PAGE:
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What factors in NASA’s culture contributed to the Challenger and Columbia shuttle disasters? The failure in the decision-making process (one dominant decision with ignoring to others) since there were voices speaking against the launch because of worries about the O-ring problem. However, there were pressures to launch and a certainty of its success. They worked as they would never fail since the success of a mission should take precedence over cost and deadlines, which is incorrect in the space program because in an environment like this the risky nature of the operations must be acknowledged and take into consideration.
They consider that their mission success is more important than the role of any individual or group because of that they even didn’t care about the crew and think what if they die.
Their past success led them to ignore every other factor that could affect the launch process. Using Schein’s ‘onion model’ of culture, is it possible to show how basic assumptions are linked to beliefs and values and then to potentially fateful behaviors? By looking at the Artifacts as described in Schein’s ‘onion model’ of culture, we can say that: the communication patterns as formal ones, the decision-making process is hierarchical, the open communication during meetings is missing, the use of various technologies correlates with the cost and deadline, and the work in some sectors is dominant to other ones.
Moving to the Espoused Values – second level of Schein’s model- to understand the cultural meaning of observable artifacts, we can define that: NASA values are reflected from its members’ individuals’ values that show a high level of selfishness and ego, where we can find that everyone only thinks about success, costs, deadlines, and clings to his opinion and trusts his decisions only without looking at others’ opinions or caring about the safety of the crew.
This meaning totally agrees with what we observed by looking at Artifacts. The third level of Schein’s culture model is Basic Assumptions and if we look at cultural assumptions that should characterize a successful space program, we can say that these assumptions led to beliefs and behaviors, which make two big disasters in NASA mainly, based on the same reasons.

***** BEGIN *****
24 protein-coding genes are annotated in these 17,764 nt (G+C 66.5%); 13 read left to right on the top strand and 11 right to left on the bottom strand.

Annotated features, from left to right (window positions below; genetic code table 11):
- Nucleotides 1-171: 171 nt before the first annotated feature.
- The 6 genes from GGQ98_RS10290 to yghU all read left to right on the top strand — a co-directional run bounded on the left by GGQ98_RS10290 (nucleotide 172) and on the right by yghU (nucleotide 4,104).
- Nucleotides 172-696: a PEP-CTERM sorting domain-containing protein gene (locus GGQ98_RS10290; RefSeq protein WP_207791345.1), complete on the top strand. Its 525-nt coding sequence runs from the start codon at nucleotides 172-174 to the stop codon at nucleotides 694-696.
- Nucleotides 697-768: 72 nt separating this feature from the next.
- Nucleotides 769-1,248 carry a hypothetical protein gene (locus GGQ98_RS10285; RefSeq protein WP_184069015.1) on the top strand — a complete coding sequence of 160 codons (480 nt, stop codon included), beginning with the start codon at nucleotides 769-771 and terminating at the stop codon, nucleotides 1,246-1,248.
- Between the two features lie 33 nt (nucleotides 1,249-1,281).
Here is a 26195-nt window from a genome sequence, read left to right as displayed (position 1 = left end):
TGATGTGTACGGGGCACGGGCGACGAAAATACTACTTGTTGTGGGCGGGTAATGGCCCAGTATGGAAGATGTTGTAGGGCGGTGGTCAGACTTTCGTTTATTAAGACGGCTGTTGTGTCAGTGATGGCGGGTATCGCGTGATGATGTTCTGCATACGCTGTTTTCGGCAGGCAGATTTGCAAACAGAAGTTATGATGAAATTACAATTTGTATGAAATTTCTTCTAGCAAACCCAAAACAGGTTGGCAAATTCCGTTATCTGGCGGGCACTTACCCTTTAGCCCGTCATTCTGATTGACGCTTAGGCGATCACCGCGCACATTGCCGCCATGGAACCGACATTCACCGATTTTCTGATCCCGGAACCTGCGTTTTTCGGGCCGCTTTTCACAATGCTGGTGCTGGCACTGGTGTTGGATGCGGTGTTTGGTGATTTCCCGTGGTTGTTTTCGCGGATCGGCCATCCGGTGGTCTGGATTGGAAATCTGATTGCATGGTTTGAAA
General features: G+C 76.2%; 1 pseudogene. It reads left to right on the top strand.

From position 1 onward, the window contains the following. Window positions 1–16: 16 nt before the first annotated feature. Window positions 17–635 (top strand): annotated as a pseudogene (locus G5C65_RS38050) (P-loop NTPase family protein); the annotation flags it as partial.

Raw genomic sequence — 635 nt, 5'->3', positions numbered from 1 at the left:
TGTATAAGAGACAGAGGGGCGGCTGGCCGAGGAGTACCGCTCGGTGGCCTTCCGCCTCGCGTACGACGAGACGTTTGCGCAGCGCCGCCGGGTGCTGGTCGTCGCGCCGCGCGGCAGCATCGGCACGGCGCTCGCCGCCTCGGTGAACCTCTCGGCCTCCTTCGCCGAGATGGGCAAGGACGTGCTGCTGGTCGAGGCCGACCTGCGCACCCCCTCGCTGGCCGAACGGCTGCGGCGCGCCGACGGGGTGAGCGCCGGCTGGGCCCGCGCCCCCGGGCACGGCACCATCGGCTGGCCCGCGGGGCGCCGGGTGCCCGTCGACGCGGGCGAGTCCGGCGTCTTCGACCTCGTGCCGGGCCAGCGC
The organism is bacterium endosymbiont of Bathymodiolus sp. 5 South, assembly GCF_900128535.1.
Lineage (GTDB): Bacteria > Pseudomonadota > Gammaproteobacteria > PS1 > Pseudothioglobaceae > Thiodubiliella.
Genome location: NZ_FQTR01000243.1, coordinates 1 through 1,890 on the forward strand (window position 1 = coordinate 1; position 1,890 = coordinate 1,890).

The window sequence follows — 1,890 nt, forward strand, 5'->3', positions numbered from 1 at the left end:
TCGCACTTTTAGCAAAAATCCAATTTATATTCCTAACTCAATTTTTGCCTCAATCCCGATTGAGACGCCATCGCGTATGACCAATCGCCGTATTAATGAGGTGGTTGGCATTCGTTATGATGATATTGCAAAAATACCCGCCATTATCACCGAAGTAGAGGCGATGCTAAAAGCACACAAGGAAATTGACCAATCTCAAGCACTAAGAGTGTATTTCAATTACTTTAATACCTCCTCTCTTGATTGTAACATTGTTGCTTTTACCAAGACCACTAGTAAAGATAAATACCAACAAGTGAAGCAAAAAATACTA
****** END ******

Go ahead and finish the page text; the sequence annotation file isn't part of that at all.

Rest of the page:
Cultural change was obviously difficult at NASA. Can you think of specific things that could have been done to make cultural changes more lasting or more effective? Organization should be more social than hierarchical by Improve group discussion and encourage open communication to hear every opinion and think about its validity during the situation. They should concentrate on the risks that accompany every operation and do not restrict it by the deadline or cost. If the risks are high, they should be prepared for an appropriate alternative based on a planned way to avoid the risks with minimum costs and closest time.
Instead of focus on one part more than another ‘Either operation dominates to the detriment of research and development, or employees working on new projects neglect operations’ Trying to have more specialized employees where every team is responsible for a specific part of the process( e.g. research and development team, operation team, …). Taking the failure in previous processes as lessons to benefit from them, and learning from the mistakes that we faced, and not only looking at the successful processes to reliance on them and think about the ultimate success. Pay more attention to individuals and groups above everything. Are there particular aspects of NASA that might make cultural change particularly challenging? NASA is a huge international institution therefor the cultural change will be a great challenge for it.
The most important reason that makes cultural change will be a great challenge for NASA is the nature of the operations done by it because it cost a lot and it has to be completed under certain circumstances this is why they consider the mission success is more important than the role of any individual or group. Also because of this complex process, they have to keep the decision-making process more hierarchical and limited to a specific group since they can let such a big decision open for everyone where might be found, under-qualified employees. In the end, we can say that NASA can make a cultural change if they want that but in a long-term plan and gradually involving the new aspects in the work environment.Are bureaucracies particularly susceptible to these difficulties of cultural change?
Bureaucracies are predictable and accountable, and their environments lay on policies and procedures based on the rule that said: “we’ve always done it that way.’ these traits make them change-resistant. This routine and stability in the bureaucracies are why we can consider it particularly susceptible to difficulties of cultural change. How does the concept of a ‘high reliability culture’ contribute to the challenges facing NASA throughout the years? If NASA wants to boost high safety levels, improve the communication between its employees, prioritize the role of individual, and group above all. It must adopt a ‘culture of reliability’ in which underlying assumptions of the work lead to error-free behaviors including a strong value for skilled performance, an insistence on a high degree of discretion and an appreciation for the tension between system experts and system operators.
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